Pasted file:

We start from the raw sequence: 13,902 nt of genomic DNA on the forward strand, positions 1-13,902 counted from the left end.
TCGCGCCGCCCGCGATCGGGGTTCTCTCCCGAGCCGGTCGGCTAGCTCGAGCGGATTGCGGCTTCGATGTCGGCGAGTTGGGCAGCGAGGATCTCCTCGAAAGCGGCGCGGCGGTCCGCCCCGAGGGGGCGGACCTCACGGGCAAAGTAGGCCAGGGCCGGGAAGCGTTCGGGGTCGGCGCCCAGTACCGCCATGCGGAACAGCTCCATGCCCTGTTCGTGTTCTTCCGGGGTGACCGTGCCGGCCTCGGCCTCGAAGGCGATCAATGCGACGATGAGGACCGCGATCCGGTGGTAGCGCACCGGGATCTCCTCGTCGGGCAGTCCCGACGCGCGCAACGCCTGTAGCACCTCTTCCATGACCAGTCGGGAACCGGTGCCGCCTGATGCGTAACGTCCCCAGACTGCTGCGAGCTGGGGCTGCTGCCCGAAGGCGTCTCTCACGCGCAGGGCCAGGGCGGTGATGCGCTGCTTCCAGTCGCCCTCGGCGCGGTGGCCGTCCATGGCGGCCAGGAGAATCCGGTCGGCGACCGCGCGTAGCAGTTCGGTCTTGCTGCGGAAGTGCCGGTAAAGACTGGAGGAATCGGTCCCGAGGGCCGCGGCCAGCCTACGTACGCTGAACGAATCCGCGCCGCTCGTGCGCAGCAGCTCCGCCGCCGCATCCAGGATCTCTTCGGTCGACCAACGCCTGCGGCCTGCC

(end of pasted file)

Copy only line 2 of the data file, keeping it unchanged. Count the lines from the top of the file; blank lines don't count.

TCGCGCCGCCCGCGATCGGGGTTCTCTCCCGAGCCGGTCGGCTAGCTCGAGCGGATTGCGGCTTCGATGTCGGCGAGTTGGGCAGCGAGGATCTCCTCGAAAGCGGCGCGGCGGTCCGCCCCGAGGGGGCGGACCTCACGGGCAAAGTAGGCCAGGGCCGGGAAGCGTTCGGGGTCGGCGCCCAGTACCGCCATGCGGAACAGCTCCATGCCCTGTTCGTGTTCTTCCGGGGTGACCGTGCCGGCCTCGGCCTCGAAGGCGATCAATGCGACGATGAGGACCGCGATCCGGTGGTAGCGCACCGGGATCTCCTCGTCGGGCAGTCCCGACGCGCGCAACGCCTGTAGCACCTCTTCCATGACCAGTCGGGAACCGGTGCCGCCTGATGCGTAACGTCCCCAGACTGCTGCGAGCTGGGGCTGCTGCCCGAAGGCGTCTCTCACGCGCAGGGCCAGGGCGGTGATGCGCTGCTTCCAGTCGCCCTCGGCGCGGTGGCCGTCCATGGCGGCCAGGAGAATCCGGTCGGCGACCGCGCGTAGCAGTTCGGTCTTGCTGCGGAAGTGCCGGTAAAGACTGGAGGAATCGGTCCCGAGGGCCGCGGCCAGCCTACGTACGCTGAACGAATCCGCGCCGCTCGTGCGCAGCAGCTCCGCCGCCGCATCCAGGATCTCTTCGGTCGACCAACGCCTGCGGCCTGCC